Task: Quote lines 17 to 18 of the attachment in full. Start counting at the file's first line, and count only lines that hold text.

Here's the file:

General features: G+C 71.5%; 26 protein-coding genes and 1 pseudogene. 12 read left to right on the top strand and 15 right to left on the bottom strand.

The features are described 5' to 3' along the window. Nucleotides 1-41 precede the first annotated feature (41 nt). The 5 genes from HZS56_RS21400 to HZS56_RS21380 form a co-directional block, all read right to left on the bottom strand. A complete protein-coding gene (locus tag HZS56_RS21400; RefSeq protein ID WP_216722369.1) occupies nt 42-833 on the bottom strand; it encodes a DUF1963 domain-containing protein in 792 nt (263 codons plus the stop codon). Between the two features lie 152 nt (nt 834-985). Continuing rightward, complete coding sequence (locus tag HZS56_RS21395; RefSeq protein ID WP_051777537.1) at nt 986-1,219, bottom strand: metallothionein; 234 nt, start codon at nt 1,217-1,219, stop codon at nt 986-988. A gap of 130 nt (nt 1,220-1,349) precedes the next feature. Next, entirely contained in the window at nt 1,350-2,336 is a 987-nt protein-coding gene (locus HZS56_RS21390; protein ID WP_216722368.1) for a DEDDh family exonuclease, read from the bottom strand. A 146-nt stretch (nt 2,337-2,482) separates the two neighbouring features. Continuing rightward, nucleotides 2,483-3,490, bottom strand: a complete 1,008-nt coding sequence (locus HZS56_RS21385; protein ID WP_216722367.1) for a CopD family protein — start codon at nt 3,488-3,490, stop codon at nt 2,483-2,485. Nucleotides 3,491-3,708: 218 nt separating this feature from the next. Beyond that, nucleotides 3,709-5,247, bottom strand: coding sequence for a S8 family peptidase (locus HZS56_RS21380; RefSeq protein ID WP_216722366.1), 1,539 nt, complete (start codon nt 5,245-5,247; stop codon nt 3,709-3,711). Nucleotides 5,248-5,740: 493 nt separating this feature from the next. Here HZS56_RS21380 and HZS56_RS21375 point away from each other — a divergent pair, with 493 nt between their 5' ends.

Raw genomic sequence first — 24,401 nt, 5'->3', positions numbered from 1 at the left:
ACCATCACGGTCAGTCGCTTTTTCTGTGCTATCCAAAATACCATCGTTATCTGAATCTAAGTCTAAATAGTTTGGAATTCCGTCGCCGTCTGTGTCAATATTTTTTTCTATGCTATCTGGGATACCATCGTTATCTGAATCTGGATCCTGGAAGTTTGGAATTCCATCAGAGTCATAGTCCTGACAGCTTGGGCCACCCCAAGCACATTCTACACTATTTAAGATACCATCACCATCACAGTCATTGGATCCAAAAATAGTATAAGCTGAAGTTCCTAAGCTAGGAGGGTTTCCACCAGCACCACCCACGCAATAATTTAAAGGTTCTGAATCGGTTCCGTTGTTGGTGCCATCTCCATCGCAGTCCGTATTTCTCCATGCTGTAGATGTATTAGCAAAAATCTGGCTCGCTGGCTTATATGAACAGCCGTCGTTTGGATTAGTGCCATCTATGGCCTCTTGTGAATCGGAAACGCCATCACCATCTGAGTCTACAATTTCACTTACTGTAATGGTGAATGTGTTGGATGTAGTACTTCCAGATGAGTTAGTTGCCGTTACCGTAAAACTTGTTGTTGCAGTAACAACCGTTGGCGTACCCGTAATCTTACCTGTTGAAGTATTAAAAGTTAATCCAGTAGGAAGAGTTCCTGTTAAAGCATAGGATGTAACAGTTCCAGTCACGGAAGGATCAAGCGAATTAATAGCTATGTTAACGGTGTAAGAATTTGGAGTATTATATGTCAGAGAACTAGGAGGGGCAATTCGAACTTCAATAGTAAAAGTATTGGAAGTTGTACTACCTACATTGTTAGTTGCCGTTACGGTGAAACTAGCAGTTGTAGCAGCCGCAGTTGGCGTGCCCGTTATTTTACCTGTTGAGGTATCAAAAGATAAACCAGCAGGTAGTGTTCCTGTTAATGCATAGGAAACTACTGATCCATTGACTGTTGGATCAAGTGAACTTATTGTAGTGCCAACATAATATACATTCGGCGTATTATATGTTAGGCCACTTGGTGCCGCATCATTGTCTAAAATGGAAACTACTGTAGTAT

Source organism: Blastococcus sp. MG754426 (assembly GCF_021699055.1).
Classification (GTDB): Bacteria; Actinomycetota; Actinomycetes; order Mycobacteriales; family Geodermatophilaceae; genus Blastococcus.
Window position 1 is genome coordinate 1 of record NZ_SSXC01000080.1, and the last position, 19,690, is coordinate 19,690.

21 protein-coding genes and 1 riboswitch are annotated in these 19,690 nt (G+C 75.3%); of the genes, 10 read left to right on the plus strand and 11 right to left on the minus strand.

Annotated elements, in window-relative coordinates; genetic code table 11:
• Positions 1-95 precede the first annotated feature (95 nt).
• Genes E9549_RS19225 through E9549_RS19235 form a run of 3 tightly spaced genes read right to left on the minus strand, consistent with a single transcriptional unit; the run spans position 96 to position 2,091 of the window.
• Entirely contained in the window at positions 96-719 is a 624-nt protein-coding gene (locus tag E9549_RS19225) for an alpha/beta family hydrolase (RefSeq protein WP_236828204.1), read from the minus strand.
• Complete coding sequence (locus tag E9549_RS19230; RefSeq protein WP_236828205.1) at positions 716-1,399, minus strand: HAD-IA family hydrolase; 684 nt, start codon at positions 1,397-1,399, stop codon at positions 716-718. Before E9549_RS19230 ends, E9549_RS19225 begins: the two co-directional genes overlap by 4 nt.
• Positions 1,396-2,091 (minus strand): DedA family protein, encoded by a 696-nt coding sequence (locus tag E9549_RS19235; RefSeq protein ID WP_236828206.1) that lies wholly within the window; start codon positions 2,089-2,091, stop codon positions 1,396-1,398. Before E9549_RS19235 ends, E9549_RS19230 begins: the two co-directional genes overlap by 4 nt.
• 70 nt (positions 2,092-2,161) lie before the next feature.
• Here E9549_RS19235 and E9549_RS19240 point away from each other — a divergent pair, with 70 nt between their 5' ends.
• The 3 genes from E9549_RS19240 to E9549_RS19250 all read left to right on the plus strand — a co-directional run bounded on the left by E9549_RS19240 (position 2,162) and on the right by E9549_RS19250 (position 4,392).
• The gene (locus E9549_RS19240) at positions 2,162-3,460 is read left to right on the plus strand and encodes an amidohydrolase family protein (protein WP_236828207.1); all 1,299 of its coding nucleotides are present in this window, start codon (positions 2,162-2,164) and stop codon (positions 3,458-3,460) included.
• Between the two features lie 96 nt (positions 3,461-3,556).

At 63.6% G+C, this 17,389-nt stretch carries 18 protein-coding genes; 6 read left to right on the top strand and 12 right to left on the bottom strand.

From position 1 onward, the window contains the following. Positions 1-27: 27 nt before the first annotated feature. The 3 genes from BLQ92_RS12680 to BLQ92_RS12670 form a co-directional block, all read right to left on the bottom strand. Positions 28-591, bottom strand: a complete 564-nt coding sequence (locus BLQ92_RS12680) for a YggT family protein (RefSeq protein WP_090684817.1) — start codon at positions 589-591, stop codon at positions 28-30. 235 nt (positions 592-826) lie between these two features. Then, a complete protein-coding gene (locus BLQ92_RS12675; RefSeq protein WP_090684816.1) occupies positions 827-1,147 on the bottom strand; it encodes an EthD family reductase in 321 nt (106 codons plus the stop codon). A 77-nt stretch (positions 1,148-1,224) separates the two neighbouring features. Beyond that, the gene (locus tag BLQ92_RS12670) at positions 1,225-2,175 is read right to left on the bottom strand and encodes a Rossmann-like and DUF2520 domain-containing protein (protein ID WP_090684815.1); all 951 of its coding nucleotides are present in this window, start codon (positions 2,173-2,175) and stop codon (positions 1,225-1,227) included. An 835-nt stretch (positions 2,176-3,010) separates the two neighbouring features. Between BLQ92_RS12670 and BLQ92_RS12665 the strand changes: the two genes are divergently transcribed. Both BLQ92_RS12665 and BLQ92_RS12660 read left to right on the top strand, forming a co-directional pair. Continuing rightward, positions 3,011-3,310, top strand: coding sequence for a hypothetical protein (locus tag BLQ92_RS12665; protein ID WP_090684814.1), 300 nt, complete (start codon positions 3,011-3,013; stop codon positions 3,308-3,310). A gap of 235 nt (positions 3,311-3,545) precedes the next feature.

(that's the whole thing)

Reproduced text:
• The 3 genes from E9549_RS19240 to E9549_RS19250 all read left to right on the plus strand — a co-directional run bounded on the left by E9549_RS19240 (position 2,162) and on the right by E9549_RS19250 (position 4,392).
• The gene (locus E9549_RS19240) at positions 2,162-3,460 is read left to right on the plus strand and encodes an amidohydrolase family protein (protein WP_236828207.1); all 1,299 of its coding nucleotides are present in this window, start codon (positions 2,162-2,164) and stop codon (positions 3,458-3,460) included.